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Fair Housing
Equal Housing Opportunity
The City of Brooklyn Center does not discriminate on the basis of race, color, religion, sex, national origin, age or disability in the admission or access to, or treatment or employment in, its services, programs, or activities. Upon request, accommodation will be provided to allow individuals with disabilities to participate in all City services, programs and activities.

The Federal Fair Housing Act and the Minnesota Human Rights Act
The Federal Fair Housing Act prohibits discrimination in housing because of:
  • Race or color
  • National origin
  • Religion
  • Sex
  • Familial status (including children under the age of 18 living with parents or legal custodians; pregnant women and people securing custody of children under 18)
  • Handicap (disability)

Visit for more information on Federal Fair Housing Laws and for information on tenants' rights in Minnesota.

The Minnesota Human Rights Act (Statute 363A) mirrors the federal legislation, prohibiting discrimination based on:
  • Race or color
  • National origin
  • Religion
  • Sex
  • Familial status (including children under the age of 18 living with parents or legal custodians; pregnant women and people securing custody of children under 18)
  • Handicap (disability)

Additionally, it prohibits discrimination based on:
  • Sexual or affectional orientation
  • Marital status
  • Creed
  • Status with regard to receipt of public assistance

What housing is covered?
Fair housing covers most housing. In some circumstances, fair housing laws exempt owner-occupied buildings with no more than four units, single-family housing sold or rented without the use of a broker and housing operated by organizations and private clubs that limit occupancy to members.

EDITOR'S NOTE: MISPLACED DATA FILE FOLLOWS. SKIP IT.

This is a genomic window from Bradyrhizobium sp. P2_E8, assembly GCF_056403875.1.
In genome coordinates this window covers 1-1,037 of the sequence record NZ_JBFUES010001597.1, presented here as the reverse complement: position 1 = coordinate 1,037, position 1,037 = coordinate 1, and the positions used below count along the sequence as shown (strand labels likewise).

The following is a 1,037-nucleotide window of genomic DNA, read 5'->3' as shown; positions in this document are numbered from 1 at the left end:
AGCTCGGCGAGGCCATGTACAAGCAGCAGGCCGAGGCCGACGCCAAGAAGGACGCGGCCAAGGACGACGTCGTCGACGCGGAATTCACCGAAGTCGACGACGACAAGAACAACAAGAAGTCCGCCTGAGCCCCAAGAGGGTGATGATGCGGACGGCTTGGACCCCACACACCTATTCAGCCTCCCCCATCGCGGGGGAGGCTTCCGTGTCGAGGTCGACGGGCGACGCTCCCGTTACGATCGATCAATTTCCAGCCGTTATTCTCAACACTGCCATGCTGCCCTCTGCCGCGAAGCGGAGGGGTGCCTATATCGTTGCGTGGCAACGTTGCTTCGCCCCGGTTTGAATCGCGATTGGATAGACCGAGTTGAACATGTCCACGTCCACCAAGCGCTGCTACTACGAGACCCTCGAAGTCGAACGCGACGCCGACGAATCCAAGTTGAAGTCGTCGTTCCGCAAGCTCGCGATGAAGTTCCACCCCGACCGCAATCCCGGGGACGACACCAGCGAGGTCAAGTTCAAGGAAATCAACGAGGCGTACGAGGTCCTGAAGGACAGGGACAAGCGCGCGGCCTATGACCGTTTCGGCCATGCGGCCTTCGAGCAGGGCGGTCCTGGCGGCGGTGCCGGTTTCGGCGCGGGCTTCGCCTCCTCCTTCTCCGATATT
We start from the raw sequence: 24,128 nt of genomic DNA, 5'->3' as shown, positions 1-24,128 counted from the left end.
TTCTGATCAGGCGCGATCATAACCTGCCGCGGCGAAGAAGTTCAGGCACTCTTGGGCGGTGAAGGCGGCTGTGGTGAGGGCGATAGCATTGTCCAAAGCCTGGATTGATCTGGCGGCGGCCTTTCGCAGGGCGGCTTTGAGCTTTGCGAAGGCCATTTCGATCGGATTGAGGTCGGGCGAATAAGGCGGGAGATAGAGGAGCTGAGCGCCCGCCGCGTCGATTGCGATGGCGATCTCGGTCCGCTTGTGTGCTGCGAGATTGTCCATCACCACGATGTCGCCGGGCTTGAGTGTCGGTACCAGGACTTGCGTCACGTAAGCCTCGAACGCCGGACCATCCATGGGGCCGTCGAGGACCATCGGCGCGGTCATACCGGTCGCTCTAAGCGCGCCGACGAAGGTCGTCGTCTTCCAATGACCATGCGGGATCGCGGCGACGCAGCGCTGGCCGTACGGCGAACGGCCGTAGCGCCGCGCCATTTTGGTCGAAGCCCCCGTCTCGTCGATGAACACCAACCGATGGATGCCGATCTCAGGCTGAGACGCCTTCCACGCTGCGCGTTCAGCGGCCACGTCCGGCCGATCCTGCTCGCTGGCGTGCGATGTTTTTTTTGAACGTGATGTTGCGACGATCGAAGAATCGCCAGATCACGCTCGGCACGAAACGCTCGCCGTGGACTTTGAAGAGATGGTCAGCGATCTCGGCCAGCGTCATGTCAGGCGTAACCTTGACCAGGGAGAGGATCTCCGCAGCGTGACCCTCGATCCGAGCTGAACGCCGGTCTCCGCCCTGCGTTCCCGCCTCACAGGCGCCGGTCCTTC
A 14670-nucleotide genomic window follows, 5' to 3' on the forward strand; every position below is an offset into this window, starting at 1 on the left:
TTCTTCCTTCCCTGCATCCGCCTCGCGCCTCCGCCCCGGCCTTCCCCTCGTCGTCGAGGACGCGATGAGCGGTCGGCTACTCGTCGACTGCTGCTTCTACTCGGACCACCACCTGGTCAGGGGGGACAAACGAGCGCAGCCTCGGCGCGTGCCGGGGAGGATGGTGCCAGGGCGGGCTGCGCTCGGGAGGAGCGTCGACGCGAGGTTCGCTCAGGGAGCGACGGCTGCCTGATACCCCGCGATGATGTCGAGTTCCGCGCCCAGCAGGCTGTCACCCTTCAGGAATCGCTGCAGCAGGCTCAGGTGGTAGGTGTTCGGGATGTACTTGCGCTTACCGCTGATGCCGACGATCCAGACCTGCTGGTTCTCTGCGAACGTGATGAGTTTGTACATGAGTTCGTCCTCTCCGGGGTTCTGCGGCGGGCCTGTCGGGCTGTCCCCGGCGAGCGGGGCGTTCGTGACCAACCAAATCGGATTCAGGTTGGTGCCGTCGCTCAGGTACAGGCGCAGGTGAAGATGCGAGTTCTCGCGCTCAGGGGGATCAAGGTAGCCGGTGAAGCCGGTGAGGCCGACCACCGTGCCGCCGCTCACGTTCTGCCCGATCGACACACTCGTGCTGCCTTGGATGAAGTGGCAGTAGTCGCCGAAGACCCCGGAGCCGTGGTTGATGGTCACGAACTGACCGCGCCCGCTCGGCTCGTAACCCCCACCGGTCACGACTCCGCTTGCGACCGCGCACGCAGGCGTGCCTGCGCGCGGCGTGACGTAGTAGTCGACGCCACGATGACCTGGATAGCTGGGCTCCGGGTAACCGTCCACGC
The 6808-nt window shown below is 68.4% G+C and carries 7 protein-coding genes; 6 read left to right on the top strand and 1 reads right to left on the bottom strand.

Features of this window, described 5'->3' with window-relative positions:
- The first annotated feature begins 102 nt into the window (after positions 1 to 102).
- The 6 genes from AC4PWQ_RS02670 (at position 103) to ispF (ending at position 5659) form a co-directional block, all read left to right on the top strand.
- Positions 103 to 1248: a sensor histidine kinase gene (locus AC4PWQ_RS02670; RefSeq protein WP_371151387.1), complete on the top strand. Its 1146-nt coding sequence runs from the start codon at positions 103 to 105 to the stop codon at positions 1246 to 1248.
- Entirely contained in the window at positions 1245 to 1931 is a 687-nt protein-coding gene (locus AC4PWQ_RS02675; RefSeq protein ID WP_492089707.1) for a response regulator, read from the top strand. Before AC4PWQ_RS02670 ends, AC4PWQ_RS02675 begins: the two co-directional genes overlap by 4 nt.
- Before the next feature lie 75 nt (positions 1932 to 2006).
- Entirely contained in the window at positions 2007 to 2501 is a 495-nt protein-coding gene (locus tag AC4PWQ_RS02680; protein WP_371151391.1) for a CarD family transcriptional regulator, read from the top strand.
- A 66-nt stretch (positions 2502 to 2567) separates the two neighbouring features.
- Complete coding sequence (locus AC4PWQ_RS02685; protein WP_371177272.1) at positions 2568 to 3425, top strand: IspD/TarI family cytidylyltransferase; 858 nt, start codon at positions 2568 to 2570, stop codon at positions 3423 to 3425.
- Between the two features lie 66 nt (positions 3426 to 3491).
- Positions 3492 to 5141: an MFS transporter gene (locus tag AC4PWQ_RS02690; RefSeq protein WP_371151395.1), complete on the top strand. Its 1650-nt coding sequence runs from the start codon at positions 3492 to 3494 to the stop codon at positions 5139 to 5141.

What actions are prohibited?
In the sale and rental of housing: No one may take any of the following actions:
  • Refuse to rent or sell housing
  • Refuse to negotiate for housing
  • Make housing unavailable
  • Deny a dwelling
  • Set different terms, conditions or privileges for sale or rental of a dwelling
  • Provide different housing services or facilities
  • Falsely deny that housing is available for inspection, sale or rental
  • For profit, persuade owners to sell or rent (blockbusting)
  • Deny anyone access to or membership in a facility or service (such as a multiple listing service) related to the sale or rental of housing
In mortgage lending: No one may take any of the following actions:
  • Refuse to make a mortgage loan
  • Refuse to provide information regarding loans
  • Impose different terms or conditions on a loan, such as different interest rates, points or fees